Whereas the Combover Con tried to keep his extortion of Ukraine secret. Because there was zero national interest justification for his actions, and bipartisan agreement that there were no legitimate grounds to withhold the aid. Which is why the aid was released as soon as the hold on it became public information.

                    • North

                      What a silly one you are with words Xanthe.  About seventy of them when all you wanted to do was repeat the Trump talking point:  "subverting freedom,  right,  justice,  democracy,  2016,  and (poor little) me".   

  3. Dennis Frank 3

    Interpretation of the law is inherently subjective.  Opinions differ.  So in a political process that presumes ethical decision-making we will always get a mix of motivations coming into play to produce decisions.  Principled conservatives sometimes see their common interests prevailing over their principles!  Trump survives because impeachment was initiated on a flawed basis.

    Doesn't matter that there was a moral basis for it.  The flaw was in assuming senators would do the right thing.  To err is human.  The saying is traditional.  We've always known that.  When people profit by erring, the error becomes likely.  When ethical errors produce sensible politics, guess what a politician will do…

  4. SPC 4

    This was never about Trump, it was about taking back control of the Senate. The targets are the GOP Senators up for re-election later this year. 

    • xanthe 4.1

      "The targets are the GOP Senators up for re-election later this year."

      thats quite possibly true

  5. Peter 5

    Matt Gaetz took part in the charade and is concerned about the 'dignity' of the House?

    That's all so crapping all over the floor and complaining about the smell and look of the place. His blindness prevents him not just from seeing how blind he is but even sensing the possibility that he might have a problem.

    People like Gaetz being there instantly ensures dignity an impossibility.

  6. Anne 6

    At least some of those Republican senators were too frightened to vote against Trump for fear of reprisals against them. That is how Hitler and other deranged bully-boy leaders maintained loyalty to them and their repulsive causes.

    • Andre 6.1

      Some of them? Almost all of them. They've seen the examples made of Jeff Flake, Bob Corker, Mark Sanford etc and really don't want to be next. What Romney’s getting right now shows it to be a completely reasonable fear.

      • Phil 6.1.1

        What Romney’s getting right now shows it to be a completely reasonable fear.

        Romney is a Senator for overwhelmingly-Mormon Utah. Trumps approval ratings among Mormon's is very poor and Romney is (a) their poster boy, and (b) not up for re-election until 2024. He's on solid ground to vote against Trump, but I can see why Collins/Murkowski etal couldn't this time.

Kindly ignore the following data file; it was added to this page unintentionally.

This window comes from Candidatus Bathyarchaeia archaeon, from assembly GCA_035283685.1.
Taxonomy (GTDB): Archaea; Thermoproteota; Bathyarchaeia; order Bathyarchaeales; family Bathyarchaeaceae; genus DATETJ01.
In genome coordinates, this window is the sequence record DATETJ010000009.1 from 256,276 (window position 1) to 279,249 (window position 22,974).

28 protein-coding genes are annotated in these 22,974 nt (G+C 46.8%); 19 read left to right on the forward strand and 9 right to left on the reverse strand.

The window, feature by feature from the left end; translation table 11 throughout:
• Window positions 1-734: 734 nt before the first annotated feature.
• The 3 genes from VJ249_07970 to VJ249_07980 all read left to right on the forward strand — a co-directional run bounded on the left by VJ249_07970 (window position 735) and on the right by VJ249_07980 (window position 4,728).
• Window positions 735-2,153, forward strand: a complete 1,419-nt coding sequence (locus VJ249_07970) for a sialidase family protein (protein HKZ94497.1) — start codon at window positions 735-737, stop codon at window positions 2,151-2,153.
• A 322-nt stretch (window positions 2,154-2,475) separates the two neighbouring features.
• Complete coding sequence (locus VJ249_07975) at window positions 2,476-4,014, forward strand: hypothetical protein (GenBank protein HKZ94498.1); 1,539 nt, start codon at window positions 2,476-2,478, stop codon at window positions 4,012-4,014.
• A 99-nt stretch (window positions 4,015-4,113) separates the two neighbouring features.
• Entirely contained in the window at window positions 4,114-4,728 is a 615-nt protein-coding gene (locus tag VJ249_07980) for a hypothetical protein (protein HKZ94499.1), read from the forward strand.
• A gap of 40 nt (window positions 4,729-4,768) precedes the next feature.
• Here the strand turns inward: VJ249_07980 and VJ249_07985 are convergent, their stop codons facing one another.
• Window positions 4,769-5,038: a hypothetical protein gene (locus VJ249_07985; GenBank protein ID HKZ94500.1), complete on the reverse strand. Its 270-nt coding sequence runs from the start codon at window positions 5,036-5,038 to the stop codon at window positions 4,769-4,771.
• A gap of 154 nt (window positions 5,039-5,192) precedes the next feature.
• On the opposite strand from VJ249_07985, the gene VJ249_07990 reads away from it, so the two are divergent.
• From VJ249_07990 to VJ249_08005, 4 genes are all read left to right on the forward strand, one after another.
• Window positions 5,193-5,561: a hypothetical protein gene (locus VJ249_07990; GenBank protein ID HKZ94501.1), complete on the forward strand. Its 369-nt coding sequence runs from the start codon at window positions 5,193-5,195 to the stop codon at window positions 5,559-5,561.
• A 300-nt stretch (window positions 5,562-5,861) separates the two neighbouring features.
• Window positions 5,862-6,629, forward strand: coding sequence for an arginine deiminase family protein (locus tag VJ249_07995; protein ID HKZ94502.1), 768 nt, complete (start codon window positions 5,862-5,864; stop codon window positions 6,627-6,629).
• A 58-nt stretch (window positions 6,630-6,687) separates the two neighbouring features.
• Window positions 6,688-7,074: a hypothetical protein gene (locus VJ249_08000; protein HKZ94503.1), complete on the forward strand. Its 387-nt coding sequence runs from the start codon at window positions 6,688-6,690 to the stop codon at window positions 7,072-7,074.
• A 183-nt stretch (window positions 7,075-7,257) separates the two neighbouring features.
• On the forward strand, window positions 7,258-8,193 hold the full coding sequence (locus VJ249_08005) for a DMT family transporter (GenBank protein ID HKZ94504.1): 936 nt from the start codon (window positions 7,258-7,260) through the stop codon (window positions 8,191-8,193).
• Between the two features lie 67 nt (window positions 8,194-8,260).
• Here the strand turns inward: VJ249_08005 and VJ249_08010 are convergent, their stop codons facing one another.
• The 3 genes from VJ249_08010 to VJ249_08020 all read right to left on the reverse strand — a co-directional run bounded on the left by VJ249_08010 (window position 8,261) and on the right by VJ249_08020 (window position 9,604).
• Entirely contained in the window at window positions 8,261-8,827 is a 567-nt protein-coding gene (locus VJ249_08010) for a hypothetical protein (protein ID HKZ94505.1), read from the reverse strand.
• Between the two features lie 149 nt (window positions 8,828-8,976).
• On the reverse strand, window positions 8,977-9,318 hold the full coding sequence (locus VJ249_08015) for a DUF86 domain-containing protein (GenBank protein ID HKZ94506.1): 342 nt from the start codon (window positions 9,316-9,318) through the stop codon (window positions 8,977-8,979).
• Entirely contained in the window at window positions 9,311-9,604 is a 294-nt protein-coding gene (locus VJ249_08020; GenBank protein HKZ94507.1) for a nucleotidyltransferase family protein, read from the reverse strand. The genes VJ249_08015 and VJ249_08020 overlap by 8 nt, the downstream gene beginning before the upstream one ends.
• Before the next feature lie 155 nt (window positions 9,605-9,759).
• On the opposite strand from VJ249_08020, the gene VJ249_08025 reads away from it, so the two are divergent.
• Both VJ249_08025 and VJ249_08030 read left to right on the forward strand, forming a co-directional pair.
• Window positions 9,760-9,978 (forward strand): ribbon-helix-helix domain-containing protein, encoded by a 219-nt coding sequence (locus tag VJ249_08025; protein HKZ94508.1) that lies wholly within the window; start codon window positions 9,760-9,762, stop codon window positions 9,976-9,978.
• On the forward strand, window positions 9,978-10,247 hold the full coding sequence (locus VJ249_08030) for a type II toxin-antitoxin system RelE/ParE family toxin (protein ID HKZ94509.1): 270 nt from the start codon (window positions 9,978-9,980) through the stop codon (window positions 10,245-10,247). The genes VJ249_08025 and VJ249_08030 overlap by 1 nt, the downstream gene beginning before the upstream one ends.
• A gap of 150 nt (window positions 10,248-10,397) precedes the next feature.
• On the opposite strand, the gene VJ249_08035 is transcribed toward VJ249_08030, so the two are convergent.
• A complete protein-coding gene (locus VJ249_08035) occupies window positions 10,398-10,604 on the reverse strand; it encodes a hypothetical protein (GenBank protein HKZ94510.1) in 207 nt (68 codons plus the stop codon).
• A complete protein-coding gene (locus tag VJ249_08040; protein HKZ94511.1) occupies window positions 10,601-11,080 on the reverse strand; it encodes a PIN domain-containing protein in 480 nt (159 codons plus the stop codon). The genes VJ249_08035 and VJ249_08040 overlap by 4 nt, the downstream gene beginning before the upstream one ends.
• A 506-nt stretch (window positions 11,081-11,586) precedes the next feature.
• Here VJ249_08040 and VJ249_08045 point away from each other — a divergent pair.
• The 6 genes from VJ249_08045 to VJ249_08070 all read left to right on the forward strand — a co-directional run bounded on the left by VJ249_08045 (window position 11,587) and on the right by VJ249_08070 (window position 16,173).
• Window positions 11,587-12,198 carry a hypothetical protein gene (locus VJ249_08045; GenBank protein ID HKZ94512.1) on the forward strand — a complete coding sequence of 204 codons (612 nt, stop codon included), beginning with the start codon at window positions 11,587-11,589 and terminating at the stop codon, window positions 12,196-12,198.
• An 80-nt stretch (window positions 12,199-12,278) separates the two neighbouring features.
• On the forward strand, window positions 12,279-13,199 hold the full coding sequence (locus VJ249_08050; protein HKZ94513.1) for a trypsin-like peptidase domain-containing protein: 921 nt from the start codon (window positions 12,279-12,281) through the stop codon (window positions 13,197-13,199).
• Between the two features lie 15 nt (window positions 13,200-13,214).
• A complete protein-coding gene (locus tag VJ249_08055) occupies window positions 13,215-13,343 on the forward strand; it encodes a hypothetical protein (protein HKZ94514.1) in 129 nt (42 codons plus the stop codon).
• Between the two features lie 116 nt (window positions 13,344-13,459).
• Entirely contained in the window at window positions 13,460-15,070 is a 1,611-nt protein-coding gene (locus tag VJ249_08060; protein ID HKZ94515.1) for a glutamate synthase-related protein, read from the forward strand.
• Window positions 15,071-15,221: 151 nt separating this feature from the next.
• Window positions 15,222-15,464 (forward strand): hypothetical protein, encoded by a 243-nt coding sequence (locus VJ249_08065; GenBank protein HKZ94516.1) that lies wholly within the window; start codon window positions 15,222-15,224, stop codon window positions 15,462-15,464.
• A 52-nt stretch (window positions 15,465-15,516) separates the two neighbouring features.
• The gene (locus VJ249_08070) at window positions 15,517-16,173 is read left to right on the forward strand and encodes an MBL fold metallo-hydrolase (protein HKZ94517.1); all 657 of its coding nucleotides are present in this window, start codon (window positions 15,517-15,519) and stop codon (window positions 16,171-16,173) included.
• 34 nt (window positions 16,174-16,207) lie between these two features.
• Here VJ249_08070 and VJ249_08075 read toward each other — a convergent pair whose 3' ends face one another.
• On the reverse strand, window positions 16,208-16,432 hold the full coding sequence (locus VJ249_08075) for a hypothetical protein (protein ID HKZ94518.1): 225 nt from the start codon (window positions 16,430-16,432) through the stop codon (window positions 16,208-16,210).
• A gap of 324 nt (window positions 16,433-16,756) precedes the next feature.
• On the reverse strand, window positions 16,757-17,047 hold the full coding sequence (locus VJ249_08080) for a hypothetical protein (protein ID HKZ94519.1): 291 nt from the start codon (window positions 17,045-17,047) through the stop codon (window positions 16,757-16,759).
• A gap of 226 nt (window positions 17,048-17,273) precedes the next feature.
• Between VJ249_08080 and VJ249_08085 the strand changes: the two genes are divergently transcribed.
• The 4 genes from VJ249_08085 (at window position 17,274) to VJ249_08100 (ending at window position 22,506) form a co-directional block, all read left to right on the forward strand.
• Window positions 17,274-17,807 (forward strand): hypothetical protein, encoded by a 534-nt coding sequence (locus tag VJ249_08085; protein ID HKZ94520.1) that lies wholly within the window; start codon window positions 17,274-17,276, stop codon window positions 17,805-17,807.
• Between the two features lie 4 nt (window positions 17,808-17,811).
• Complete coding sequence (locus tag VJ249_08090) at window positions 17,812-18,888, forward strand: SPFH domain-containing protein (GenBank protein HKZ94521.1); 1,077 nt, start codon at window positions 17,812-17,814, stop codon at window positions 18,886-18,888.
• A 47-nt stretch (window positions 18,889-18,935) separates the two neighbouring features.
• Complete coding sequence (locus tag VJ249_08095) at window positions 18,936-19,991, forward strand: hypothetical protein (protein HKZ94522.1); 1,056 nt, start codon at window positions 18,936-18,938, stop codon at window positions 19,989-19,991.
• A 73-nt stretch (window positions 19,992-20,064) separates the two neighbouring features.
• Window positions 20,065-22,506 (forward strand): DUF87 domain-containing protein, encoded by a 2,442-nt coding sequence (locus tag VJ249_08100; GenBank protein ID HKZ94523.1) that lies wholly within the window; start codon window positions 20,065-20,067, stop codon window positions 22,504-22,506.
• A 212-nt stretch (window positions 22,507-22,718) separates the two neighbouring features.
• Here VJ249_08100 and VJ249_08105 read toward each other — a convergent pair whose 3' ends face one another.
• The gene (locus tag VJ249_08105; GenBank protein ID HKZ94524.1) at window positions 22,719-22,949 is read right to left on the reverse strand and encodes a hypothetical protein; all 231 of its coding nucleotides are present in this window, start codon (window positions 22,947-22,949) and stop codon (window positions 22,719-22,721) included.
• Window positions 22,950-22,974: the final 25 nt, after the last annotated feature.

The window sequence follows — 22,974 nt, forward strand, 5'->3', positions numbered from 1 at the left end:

• SPC 6.2

      They might well remain the GOP candidate, and get promises of Trump support, but the Democrats are counting on that delivering them the Senate. 

  7. Ad 7

    Survives?

    Thrives more like it.

    The Democrats are 5 months from Conference and look less coherent every month. Both in process and in result the Iowa caucus was a mess.

    Trump is doing victory speeches to his base.

    It got much harder for Trump to be unseated this week.

    • SPC 7.1

      The bond tying Trump to GOP Senators is tighter. They are less likely to survive if he loses. Which is good news for any Democrat defeating Trump. Any incoming POTUS wants to have the votes on Capitol Hill. 

      • joe90 7.1.1

        Jim Wright on why the GOP backs tRump.

        What do Republicans lose if they own impeachment and remove Trump from office?

        They lose Trump.

        Trump. They lose Trump. They lose an amoral bombastic fool, a patsy, that can be easily manipulated into implementing the very worst of their agenda without getting their own hands dirty.

        They know this guy is a fool.

        Those with their hands on the real levers of power? In this country and beyond? You know they look down on Trump with nothing but utter contempt, you can see it in every sneer, every smirk, every roll of the eyes.

        But that’s the key to it.

        Because Trump is so desperate to prove himself their equal, so desperate for their attention and acceptance, that he’ll do anything to get it. Trump is so pitiful, so utterly in need of praise, that he can be openly manipulated by news broadcasters and baited by a tweet.

        Hillary Clinton, love her or hate her, had that part right: A man you can bait with a tweet isn’t someone we can trust with nuclear weapons.

        And that’s the thing, right there.

        That’s what Republican have to lose.